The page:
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Piracy still a challenge for entertainment industry

By Alusine Sesay

Despite efforts by the government to curb piracy through the passing into law of the 2011 Copy Right Act, the entertainment industry in Sierra Leone is still being plagued by the act of piracy with artists both in the music and film industries making little or no profit from their works.

“You know when the Act was just passed by parliament there was so much momentum and noise about it. Pirates were a little bit scared then but since the campaign was only short-lived, they are at it again,” explained renowned actor Pastor Aiah Momoh of the Still Standing Records and CEO of ‘The Usher’ movie.

“The Act has been passed in parliament but the structures are yet to be put in place for its implementation. There is need for a Registrar General to be appointed to oversee the full implementation of the Act.”

CEO Momoh is currently in court pursuing charges against some people caught allegedly pirating their products.

“As I speak, we are currently in court with some people who pirated 80 copies of our Sierra Leonean movies. We are not making enough money from our work due to piracy,” he lamented, adding that the Sierra Leonean market is also too small. “Though we have improved on the content of our movies, people prefer buying foreign movies to the ones we produce here in Sierra Leone.”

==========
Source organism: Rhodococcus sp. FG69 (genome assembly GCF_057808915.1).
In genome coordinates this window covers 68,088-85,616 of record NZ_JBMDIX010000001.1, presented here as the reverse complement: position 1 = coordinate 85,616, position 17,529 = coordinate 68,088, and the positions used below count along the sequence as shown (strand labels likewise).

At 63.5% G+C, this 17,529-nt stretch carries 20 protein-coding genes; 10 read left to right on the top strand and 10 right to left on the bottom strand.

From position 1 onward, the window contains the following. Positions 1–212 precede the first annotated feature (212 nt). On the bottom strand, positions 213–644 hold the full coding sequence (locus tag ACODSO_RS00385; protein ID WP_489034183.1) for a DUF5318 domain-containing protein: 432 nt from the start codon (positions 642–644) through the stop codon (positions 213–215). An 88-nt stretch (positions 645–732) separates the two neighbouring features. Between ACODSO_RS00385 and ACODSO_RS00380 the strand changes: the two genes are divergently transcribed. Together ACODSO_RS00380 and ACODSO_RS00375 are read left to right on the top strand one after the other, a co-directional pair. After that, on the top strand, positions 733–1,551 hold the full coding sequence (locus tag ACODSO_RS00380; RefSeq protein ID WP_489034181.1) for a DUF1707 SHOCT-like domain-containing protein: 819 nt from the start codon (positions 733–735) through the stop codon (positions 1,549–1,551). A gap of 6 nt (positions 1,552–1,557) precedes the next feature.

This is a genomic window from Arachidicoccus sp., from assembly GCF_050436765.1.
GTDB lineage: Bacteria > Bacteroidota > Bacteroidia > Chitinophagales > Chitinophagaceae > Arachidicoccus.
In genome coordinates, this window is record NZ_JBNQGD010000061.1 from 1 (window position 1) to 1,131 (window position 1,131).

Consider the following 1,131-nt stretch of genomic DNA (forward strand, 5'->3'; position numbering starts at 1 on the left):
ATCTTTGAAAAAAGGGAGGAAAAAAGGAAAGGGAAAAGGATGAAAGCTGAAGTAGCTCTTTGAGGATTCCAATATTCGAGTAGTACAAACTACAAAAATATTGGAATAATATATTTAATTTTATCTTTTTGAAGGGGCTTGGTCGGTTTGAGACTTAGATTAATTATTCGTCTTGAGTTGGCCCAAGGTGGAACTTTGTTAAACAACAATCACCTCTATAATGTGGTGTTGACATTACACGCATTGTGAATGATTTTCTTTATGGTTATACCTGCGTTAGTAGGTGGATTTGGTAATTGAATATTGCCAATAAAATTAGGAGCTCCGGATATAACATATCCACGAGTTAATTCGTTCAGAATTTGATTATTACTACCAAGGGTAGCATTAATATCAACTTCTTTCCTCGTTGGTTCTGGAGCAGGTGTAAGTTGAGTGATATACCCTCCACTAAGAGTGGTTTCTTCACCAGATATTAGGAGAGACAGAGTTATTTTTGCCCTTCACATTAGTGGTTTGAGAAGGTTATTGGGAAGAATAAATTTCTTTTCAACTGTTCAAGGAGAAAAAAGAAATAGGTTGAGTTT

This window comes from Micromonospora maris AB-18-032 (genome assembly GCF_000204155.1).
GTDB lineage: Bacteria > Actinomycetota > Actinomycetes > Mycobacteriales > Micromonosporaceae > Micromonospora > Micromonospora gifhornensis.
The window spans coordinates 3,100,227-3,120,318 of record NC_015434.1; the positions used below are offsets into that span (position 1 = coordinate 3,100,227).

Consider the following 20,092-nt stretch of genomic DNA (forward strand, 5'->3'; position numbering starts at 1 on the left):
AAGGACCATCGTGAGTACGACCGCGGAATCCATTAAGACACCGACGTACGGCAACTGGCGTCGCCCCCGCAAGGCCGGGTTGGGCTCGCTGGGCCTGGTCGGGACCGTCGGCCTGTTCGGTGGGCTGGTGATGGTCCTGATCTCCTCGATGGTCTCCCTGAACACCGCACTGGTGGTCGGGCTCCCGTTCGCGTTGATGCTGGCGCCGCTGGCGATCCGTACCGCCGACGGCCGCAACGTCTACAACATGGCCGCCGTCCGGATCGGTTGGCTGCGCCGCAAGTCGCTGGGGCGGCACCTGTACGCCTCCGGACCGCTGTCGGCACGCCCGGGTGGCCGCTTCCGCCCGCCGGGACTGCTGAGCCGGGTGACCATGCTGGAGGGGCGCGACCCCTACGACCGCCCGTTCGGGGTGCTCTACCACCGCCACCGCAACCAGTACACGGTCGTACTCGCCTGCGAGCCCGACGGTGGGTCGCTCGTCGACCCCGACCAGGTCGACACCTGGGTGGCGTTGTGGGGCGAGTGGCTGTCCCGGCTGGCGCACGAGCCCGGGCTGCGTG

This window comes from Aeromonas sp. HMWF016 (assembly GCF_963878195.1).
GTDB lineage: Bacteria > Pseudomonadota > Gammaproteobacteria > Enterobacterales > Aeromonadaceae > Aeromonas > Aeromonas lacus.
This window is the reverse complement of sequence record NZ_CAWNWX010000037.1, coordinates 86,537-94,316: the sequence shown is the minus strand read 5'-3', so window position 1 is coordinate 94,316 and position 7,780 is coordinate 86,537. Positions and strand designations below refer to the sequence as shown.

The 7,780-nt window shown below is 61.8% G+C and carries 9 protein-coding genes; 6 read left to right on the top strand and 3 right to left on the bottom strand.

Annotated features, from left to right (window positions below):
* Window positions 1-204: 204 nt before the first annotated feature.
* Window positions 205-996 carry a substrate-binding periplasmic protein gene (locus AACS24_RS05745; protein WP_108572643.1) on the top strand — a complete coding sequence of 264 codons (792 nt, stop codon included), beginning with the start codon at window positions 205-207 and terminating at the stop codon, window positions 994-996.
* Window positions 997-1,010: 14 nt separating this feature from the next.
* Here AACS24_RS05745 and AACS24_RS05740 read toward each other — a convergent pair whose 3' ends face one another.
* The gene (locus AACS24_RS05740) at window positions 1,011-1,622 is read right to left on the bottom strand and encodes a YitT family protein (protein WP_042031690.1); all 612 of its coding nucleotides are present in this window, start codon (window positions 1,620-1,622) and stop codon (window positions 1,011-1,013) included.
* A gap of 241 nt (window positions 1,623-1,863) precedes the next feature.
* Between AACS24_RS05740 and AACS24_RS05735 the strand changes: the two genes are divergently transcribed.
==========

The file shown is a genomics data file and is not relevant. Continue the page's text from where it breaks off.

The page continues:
Momoh has served as president of the Sierra Leone Sun Valley Union – a union of all film producing companies in Sierra Leone. He has taken part in many advocacies and mentored dozens of actors and actresses.

The actor/cum pastor has produced some classical movies with the latest being ‘The Devil in Freetown’, which features popular music and movie star, Jimmy B and others.

“This movie is undoubtedly the highest selling for now, cutting across the Sierra Leone, Guinea and Liberia markets. We will be in England on July 5th to showcase this film to the wider world,” he disclosed. “We have already sold 25,000 copies.”

Momoh also spoke on the proliferation of film producers, a good number of whom he said do not add any value to the film industry in the country.